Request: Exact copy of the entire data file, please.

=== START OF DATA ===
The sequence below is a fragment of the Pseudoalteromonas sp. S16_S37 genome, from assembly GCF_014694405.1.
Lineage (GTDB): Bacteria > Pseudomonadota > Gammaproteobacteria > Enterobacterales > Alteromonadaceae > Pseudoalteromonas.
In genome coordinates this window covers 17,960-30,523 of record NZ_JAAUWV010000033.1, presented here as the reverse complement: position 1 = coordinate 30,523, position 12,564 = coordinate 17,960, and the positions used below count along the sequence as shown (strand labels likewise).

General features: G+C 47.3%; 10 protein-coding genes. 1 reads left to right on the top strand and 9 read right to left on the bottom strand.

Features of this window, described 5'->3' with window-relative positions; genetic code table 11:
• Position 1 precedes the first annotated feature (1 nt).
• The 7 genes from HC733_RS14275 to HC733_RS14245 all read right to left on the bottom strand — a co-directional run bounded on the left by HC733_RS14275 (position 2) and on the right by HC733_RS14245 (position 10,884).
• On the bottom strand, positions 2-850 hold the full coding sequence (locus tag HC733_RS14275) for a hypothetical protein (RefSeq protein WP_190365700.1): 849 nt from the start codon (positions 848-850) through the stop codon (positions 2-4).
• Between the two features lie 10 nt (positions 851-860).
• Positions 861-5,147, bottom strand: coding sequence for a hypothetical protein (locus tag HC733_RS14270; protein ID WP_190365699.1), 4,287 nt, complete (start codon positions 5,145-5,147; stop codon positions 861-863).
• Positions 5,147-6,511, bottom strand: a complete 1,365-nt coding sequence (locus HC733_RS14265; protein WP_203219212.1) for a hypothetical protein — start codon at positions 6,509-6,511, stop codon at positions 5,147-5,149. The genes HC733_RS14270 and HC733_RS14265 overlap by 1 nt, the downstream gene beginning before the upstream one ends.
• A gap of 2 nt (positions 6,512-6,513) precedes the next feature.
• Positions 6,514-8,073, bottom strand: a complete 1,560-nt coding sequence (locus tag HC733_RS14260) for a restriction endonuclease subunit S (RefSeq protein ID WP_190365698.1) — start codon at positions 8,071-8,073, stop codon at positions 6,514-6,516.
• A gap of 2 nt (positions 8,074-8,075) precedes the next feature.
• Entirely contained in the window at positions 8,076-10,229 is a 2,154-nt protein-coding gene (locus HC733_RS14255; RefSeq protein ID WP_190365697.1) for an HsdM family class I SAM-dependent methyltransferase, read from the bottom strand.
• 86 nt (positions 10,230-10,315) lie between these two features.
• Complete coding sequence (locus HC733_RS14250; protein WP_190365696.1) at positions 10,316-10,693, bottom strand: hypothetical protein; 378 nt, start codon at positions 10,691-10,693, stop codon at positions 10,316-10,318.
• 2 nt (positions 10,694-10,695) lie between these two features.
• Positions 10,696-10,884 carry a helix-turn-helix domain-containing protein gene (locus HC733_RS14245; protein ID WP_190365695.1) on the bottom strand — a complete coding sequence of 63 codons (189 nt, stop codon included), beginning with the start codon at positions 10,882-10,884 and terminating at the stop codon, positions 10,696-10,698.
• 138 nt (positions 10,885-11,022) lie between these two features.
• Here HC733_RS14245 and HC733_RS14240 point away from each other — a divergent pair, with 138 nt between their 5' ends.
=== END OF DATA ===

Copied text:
The sequence below is a fragment of the Pseudoalteromonas sp. S16_S37 genome, from assembly GCF_014694405.1.
Lineage (GTDB): Bacteria > Pseudomonadota > Gammaproteobacteria > Enterobacterales > Alteromonadaceae > Pseudoalteromonas.
In genome coordinates this window covers 17,960-30,523 of record NZ_JAAUWV010000033.1, presented here as the reverse complement: position 1 = coordinate 30,523, position 12,564 = coordinate 17,960, and the positions used below count along the sequence as shown (strand labels likewise).

General features: G+C 47.3%; 10 protein-coding genes. 1 reads left to right on the top strand and 9 read right to left on the bottom strand.

Features of this window, described 5'->3' with window-relative positions; genetic code table 11:
• Position 1 precedes the first annotated feature (1 nt).
• The 7 genes from HC733_RS14275 to HC733_RS14245 all read right to left on the bottom strand — a co-directional run bounded on the left by HC733_RS14275 (position 2) and on the right by HC733_RS14245 (position 10,884).
• On the bottom strand, positions 2-850 hold the full coding sequence (locus tag HC733_RS14275) for a hypothetical protein (RefSeq protein WP_190365700.1): 849 nt from the start codon (positions 848-850) through the stop codon (positions 2-4).
• Between the two features lie 10 nt (positions 851-860).
• Positions 861-5,147, bottom strand: coding sequence for a hypothetical protein (locus tag HC733_RS14270; protein ID WP_190365699.1), 4,287 nt, complete (start codon positions 5,145-5,147; stop codon positions 861-863).
• Positions 5,147-6,511, bottom strand: a complete 1,365-nt coding sequence (locus HC733_RS14265; protein WP_203219212.1) for a hypothetical protein — start codon at positions 6,509-6,511, stop codon at positions 5,147-5,149. The genes HC733_RS14270 and HC733_RS14265 overlap by 1 nt, the downstream gene beginning before the upstream one ends.
• A gap of 2 nt (positions 6,512-6,513) precedes the next feature.
• Positions 6,514-8,073, bottom strand: a complete 1,560-nt coding sequence (locus tag HC733_RS14260) for a restriction endonuclease subunit S (RefSeq protein ID WP_190365698.1) — start codon at positions 8,071-8,073, stop codon at positions 6,514-6,516.
• A gap of 2 nt (positions 8,074-8,075) precedes the next feature.
• Entirely contained in the window at positions 8,076-10,229 is a 2,154-nt protein-coding gene (locus HC733_RS14255; RefSeq protein ID WP_190365697.1) for an HsdM family class I SAM-dependent methyltransferase, read from the bottom strand.
• 86 nt (positions 10,230-10,315) lie between these two features.
• Complete coding sequence (locus HC733_RS14250; protein WP_190365696.1) at positions 10,316-10,693, bottom strand: hypothetical protein; 378 nt, start codon at positions 10,691-10,693, stop codon at positions 10,316-10,318.
• 2 nt (positions 10,694-10,695) lie between these two features.
• Positions 10,696-10,884 carry a helix-turn-helix domain-containing protein gene (locus HC733_RS14245; protein ID WP_190365695.1) on the bottom strand — a complete coding sequence of 63 codons (189 nt, stop codon included), beginning with the start codon at positions 10,882-10,884 and terminating at the stop codon, positions 10,696-10,698.
• 138 nt (positions 10,885-11,022) lie between these two features.
• Here HC733_RS14245 and HC733_RS14240 point away from each other — a divergent pair, with 138 nt between their 5' ends.